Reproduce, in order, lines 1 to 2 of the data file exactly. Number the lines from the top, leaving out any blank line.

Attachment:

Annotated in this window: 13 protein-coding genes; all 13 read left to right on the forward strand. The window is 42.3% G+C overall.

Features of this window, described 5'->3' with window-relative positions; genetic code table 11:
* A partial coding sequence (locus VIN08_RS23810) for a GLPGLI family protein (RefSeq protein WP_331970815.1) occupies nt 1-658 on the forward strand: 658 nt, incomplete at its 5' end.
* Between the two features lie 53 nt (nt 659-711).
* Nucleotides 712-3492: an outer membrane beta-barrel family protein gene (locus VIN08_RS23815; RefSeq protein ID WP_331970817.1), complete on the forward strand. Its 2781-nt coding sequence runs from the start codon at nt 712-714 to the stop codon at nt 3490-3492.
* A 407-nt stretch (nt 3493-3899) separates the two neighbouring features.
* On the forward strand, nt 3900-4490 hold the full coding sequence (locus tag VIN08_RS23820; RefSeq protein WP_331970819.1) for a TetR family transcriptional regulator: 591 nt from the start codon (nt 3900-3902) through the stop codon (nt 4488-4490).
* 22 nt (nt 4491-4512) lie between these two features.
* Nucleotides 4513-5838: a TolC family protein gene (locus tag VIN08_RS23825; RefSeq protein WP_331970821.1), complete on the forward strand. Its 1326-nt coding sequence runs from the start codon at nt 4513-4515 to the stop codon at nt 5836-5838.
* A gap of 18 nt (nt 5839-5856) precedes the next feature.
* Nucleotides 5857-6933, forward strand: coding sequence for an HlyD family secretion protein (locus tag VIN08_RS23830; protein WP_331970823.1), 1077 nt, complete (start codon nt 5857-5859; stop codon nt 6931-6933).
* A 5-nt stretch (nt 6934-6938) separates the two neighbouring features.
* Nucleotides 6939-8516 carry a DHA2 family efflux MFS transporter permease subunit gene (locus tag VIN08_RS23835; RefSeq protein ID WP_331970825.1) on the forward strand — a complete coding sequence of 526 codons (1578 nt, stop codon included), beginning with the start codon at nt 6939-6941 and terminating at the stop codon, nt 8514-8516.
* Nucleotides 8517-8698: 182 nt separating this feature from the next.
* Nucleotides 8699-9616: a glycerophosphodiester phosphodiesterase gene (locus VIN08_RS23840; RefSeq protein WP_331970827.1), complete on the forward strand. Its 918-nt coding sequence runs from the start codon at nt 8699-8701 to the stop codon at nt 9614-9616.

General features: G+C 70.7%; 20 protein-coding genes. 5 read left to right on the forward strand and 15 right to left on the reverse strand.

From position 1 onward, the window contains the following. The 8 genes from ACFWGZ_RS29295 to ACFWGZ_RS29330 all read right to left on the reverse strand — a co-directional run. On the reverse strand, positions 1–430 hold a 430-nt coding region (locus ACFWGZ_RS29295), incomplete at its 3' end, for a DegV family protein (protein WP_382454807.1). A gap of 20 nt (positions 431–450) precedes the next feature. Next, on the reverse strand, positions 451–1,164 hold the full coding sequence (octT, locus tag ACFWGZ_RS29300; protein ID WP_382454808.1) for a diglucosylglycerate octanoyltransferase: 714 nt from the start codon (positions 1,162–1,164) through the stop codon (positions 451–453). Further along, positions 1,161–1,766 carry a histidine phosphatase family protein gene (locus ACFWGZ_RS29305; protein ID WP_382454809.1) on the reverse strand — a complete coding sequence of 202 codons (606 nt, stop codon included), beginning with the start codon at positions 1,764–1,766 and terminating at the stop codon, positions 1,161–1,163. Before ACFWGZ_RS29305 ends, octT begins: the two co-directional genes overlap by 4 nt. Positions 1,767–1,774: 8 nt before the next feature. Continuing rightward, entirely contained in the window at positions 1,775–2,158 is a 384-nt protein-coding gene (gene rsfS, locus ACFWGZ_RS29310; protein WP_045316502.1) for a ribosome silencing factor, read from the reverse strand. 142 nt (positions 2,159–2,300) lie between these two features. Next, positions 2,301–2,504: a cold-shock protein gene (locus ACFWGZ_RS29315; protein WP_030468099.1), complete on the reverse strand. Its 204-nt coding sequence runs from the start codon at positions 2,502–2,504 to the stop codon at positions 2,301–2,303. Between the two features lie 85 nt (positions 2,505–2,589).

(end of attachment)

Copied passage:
Annotated in this window: 13 protein-coding genes; all 13 read left to right on the forward strand. The window is 42.3% G+C overall.

Features of this window, described 5'->3' with window-relative positions; genetic code table 11: